Wednesday, April 15, 2009

Getting Yelled at by a Jewish Lady!

I had a pretty crazy experience a few nights ago as I was flying home from JFK (New York City) to LAX (Los Angeles). I had just had a wonderful weekend teaching at a Calvary Chapel in New Jersey. I was sitting near the back of a sold out Boeing 757, next to the window. The man next to me was an older orthodox Jew named Bob on his way home to California. I had a great conversation with him about Israel, archaeological ruins, Judaism, Bible prophecy, Islam, evidence for the existence of God, etc.

I asked him a lot of questions about Judaism to see if what I had learned about modern day Judaism in the books was really what the average Jew on the street believed today (it was!). It was a delightful conversation. We shared many laughs. Well, after a while I began to ask him questions about the messiah (e.g., How will you know who the messiah is? What will he do?). Most Jews today have rejected the possibility that Jesus is their messiah and believe that the messiah is still yet to come. I followed up those questions by asking him some questions regarding his view of certain passages in the Old Testament that I believe clearly point to Jesus (e.g., Isaiah 53, Daniel 9:26-27) and specifically His death. Jews today do not believe the messiah is going to come and die, but rule and reign as a king.

Well, on more than one occasion he had to admit that the questions were good questions but that he did not have an answer. I then got to explain the Christian perspective on these passages. He really seemed to enjoy hearing our perspective. I think he was a bit surprised that a Christian was so familiar with the Old Testament. (Many Jews believe Christians have sort of cast aside the Old Testament. Why? Well because they think that we think it is old, as in outdated or irrelevant, which of course is not the case).

I think some seeds were planted and I was thanking the Lord for allowing us to sit next to each other. I decided to give him some breathing room to think about what I had said. So I put on my headphones, but then a short time later, to my shock, he tapped me on the shoulder wanting to continue the conversation.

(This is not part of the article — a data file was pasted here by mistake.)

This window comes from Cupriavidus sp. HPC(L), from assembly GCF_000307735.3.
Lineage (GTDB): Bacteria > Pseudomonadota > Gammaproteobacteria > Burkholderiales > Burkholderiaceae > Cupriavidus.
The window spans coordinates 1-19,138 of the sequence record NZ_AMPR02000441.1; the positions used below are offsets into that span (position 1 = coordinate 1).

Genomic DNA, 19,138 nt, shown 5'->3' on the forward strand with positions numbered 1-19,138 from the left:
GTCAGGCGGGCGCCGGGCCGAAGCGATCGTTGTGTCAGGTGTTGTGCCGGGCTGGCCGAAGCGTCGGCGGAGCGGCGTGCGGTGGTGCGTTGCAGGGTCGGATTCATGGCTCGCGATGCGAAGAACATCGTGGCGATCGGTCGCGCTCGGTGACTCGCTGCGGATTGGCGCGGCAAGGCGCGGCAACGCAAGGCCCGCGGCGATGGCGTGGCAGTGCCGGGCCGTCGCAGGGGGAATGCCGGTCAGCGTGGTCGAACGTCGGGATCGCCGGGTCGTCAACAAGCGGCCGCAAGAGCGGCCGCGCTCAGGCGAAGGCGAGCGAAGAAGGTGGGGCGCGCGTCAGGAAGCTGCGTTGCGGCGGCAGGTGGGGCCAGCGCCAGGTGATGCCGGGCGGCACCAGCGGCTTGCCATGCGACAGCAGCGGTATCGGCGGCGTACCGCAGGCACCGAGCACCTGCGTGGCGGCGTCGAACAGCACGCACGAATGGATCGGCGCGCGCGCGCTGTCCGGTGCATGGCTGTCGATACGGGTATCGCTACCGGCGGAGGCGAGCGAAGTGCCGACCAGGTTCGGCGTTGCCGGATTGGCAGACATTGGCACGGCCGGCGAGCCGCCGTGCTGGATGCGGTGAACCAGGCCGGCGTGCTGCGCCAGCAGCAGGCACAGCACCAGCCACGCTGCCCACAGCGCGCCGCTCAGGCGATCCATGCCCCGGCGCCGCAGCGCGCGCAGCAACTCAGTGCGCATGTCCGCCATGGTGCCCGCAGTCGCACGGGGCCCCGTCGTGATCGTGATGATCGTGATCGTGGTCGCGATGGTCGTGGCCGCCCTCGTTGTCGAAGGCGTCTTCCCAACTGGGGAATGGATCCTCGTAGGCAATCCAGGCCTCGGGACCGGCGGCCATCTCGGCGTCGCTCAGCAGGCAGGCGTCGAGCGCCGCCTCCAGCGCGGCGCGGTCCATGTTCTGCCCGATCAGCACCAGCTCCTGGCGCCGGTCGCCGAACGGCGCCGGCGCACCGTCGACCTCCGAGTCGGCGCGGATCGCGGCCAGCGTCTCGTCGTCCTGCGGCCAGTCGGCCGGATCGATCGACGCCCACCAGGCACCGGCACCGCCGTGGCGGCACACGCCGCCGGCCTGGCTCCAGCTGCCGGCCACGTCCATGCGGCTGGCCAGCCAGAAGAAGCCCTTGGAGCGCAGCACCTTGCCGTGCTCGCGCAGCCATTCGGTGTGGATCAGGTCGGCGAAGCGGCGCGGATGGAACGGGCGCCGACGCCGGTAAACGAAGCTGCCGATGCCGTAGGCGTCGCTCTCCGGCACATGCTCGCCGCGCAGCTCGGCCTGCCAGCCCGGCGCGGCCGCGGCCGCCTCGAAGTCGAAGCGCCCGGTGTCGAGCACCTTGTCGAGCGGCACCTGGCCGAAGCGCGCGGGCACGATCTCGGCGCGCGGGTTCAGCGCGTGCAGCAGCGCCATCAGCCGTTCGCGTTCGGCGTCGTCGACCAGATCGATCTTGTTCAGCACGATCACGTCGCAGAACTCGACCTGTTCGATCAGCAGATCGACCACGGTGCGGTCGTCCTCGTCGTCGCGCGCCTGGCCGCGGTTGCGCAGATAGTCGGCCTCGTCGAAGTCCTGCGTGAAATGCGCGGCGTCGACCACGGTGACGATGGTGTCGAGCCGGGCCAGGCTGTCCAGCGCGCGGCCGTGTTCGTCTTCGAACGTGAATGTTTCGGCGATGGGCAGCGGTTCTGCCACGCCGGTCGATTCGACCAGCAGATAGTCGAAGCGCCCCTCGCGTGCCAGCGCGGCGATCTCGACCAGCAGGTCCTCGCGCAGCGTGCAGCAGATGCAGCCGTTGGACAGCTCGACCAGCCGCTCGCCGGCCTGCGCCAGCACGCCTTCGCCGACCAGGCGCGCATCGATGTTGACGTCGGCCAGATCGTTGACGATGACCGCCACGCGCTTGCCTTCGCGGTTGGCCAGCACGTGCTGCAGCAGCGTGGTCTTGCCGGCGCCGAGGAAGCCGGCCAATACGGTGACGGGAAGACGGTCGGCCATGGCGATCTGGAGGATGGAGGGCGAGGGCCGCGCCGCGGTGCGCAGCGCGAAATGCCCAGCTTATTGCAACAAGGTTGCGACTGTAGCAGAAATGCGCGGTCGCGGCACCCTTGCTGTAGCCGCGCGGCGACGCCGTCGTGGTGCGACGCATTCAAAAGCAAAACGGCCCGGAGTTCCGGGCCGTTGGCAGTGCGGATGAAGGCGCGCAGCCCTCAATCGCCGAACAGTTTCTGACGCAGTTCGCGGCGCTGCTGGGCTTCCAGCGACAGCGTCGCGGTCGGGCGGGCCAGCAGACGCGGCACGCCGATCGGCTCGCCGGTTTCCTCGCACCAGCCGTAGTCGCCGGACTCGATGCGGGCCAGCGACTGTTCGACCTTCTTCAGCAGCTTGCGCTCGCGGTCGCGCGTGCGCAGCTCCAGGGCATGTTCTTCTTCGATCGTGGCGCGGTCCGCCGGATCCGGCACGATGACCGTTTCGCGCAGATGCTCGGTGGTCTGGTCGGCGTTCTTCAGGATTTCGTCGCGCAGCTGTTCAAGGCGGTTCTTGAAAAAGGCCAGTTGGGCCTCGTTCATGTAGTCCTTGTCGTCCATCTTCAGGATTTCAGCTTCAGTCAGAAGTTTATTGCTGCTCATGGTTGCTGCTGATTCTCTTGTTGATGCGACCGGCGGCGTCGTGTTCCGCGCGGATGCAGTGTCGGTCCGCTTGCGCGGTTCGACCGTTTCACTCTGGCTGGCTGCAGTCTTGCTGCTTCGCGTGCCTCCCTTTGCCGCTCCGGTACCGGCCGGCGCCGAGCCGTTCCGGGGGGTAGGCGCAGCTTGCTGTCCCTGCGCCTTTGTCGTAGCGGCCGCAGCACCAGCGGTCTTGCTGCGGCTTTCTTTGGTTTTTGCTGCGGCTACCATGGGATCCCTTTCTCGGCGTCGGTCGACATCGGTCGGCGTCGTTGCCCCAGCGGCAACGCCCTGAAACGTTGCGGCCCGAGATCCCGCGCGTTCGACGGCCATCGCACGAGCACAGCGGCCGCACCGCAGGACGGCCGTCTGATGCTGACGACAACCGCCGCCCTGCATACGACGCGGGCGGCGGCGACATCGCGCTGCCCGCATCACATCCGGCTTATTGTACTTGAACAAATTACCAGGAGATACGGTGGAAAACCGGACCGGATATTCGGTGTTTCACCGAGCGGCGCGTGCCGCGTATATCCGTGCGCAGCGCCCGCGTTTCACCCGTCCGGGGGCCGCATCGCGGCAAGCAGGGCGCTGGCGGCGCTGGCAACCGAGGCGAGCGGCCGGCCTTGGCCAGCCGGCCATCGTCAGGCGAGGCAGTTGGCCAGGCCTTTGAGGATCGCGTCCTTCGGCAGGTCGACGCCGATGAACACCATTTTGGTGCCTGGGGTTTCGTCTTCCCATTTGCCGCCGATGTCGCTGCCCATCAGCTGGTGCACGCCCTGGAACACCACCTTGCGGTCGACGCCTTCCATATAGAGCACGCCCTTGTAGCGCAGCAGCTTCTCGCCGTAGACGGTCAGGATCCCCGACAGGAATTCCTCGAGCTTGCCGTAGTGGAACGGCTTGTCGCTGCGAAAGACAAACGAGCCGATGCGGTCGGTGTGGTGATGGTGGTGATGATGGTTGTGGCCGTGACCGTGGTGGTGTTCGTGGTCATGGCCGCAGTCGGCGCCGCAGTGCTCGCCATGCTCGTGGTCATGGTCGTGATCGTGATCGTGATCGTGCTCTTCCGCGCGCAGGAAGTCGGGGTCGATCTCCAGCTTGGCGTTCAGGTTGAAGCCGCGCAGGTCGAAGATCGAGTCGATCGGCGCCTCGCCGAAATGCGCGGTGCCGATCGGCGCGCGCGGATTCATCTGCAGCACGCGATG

He brought up the Trinity. He said, "What do you think about the Trinity? Do you believe in the Trinity?" I said "Yes" and began explaining the doctrine to him (again from the Old Testament). Well, I was not prepared for what was about to happen.

As I was explaining the Christian view point on this, his wife (a woman probably in her sixties) who was sitting in the row in front of us, unbuckled her seat belt, stood up, turned around and started yelling at us (no exaggeration!):

"Stop talking about Jesus!! Stop it! Stop it! Why are you guys talking about Jesus?? Hunh? I can't take it anymore!! You are giving me a headache!!! I am going to tell the stewardess to separate you!! Why?? Why? Why must you talk about Jesus? That's all you want to talk about! Whhhhyyyyy???"

Bob was scared! She was angry! So what did Bob do? Did he rebuke her for seeking to rob us of our first amendment rights? No. Did he tell her to calm down? No. He was like a deer caught in the headlights of a mad drunk man with his foot on the gas. Bob froze and slowly sunk down into his chair. That was the end of our conversation. For the sake of his marriage and the rest of the people on the plane I didn't seek to continue it either. And I'll admit, there were some thoughts of self-preservation mixed in there as well.

There was not another word for two hours. I put my headphones on and started reading my book. A little while later it dawned on me. I can write a note to Bob! So I tore out a blank page of paper from the back of my book and wrote Bob a note. As I wrote I was catapulted back in time to the third grade. I felt like I was a little kid seeking to avoid being detected writing and passing notes. Well, there was to be no passing of notes. When I was finished, Bob was absorbed in an in-flight movie. So I stuck the letter in my shirt pocket to wait for a more opportune time.

As our 757 came down through the smog, uh, I mean clouds, over Los Angeles, I thought "It's now or never. I've got to give him the note." Well, as I was thinking this, Bob slowly turned to me and very quietly (understandably!) whispered, "Do you have a card?" I smiled, pulled the note out of my shirt pocket and successfully slipped it into his hands. He smiled back. And with that smile I knew he was acknowledging we had successfully gone undetected by his wife. We got off the plane and that was the last I saw of Bob and his wife.

My heart's desire and my prayer to God for Bob and his wife is for their salvation (Romans 10:1). Would you say a prayer for them?

If you would like help witnessing to a Jewish friend, check out our link on Judaism. Much of what I shared with Bob can be found right there on our website. Blessings to you!

Thursday, April 09, 2009

Good Friday Should Probably Be Good Thursday

One of the questions I often receive from people when I teach on evidence for the resurrection (or apparent contradictions in the Bible), concerns Jesus's statement regarding the number of days and nights He would spend in the grave. The question goes like this: